Portugal struggles to control wildfires
Firefighting aircraft from Germany, Italy and The Netherlands headed to Portugal on Monday as the country struggled to contain its biggest wave of wildfires to hit so far this year amid rising temperatures.
More than 2 700 firefighters were battling dozens of wildfires, including 27 that raced out of control across tinder-dry forests and threatened some built-up areas, already forcing dozens of people to be evacuated near Portugal’s third-largest city.
Forecasters, meanwhile, predicted temperatures would soar above a scorching 35 degrees Celsius in some areas.
Two Canadair water-dropping planes from France and one from neighbouring Spain that arrived on Sunday joined in the battle against the flames for the first time, the civil protection agency said.
But the three helicopters expected from Germany, along with 25 anti-fire specialists, and one water-dropping aircraft due from Italy will not be deployed until Tuesday because they will arrive too close to sundown, it said.
Two firefighting helicopters sent by The Hague are also due to arrive on Tuesday, officials in the Dutch capital said.
Portugal appealed for help from its fellow European Union member states on Saturday after the number of blazes raging out of control in the country rose above 50, the highest single day tally so far this year.
The government of Portugal’s mid-Atlantic verdant Azores archipelago, meanwhile, offered to send 25 firefighters to the mainland to help tame the flames, which were threatening built-up areas.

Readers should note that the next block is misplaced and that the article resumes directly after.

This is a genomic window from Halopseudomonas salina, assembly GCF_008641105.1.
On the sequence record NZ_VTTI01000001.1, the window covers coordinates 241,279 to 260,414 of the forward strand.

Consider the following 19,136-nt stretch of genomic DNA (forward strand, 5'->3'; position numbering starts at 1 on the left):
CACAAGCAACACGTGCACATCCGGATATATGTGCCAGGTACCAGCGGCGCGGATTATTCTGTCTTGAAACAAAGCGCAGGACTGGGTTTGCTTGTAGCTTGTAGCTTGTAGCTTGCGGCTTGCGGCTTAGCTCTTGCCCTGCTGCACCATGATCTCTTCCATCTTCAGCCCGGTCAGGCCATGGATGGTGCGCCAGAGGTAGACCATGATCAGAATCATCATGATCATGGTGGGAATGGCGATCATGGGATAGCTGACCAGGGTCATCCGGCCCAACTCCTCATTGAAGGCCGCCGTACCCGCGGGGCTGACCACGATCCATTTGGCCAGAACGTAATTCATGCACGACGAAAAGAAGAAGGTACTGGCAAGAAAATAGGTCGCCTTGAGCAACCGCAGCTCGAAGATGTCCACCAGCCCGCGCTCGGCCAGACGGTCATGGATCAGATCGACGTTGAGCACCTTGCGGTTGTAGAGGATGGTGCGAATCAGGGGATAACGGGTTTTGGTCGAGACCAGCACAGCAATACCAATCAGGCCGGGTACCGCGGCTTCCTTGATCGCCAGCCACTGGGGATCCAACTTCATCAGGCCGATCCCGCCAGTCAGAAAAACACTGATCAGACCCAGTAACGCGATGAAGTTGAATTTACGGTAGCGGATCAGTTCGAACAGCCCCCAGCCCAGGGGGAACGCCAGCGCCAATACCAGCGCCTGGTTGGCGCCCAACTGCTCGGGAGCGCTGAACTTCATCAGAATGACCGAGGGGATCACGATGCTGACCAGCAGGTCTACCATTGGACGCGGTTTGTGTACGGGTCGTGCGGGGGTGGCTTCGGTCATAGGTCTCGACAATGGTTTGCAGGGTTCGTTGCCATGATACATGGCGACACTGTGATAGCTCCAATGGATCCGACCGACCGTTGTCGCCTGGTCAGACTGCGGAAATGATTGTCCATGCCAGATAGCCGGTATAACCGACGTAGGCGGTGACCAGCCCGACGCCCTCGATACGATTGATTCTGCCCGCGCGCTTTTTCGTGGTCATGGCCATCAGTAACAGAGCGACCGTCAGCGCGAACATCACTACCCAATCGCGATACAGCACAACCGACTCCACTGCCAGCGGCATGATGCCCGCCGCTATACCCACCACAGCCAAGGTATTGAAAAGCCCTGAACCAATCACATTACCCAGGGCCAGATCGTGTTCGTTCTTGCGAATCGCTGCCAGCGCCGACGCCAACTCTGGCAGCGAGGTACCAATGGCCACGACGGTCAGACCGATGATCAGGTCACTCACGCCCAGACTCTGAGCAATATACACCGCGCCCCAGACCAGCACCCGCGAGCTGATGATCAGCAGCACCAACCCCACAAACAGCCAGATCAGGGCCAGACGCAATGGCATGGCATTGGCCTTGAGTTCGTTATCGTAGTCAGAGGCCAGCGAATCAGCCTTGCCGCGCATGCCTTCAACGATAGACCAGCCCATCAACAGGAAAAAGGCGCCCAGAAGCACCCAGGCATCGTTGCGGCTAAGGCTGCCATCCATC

Dozens of people were evacuated overnight from suburban Coimbra, Portugal’s third-largest city, because of the threat from the approach of a fast-moving wall of fire, local officials said.
At least 12 houses were destroyed by the flames in the central city before a change in wind direction moved the fire in another direction, said the governor of the district of Coimbra, Henrique Fernandes.
“We are still in shock because of this fire which reached into our city,” he told news radio TSF after inspecting the damage done by the blaze by air.
Thick smoke from the blaze still choked the air in Coimbra and firefighters were on guard against the possibility of flare-ups in the charred areas near the city, he added.
The largest single deployment of firefighters is around the central town of Portel, where 176 people backed by 55 vehicles are battling a fire that has five active fronts, the civil protection agency said.
The wildfires come as Portugal faces its worst drought since 1945. The dry spell has dried reservoirs and led to water restrictions in many places.
The Forest Fire Prevention Agency placed all but two of the nation’s 18 administrative districts on “maximum” or “very high” alert for wildfires on Monday because of the heat and drought conditions.
Speaking on French radio, Interior Minister Antonio Costa said Europe should combine its resources in fighting fires, notably by jointly building specialised water-bombing aircraft.
“It is essential to pool our resources because we have fires in Portugal, but tomorrow there could be others in Spain, in Italy, in Greece,” Costa told French radio station Europe 1.
His comments echoed those of French Interior Minister Nicolas Sarkozy, who on Sunday also called for Europe to establish a joint firefighting force.
Ten firefighters have died so far this year battling blazes in Portugal, which have already destroyed 134 500ha of land this year—more than in all of 2004 when just less than 130 000ha burned.—Sapa-AFP.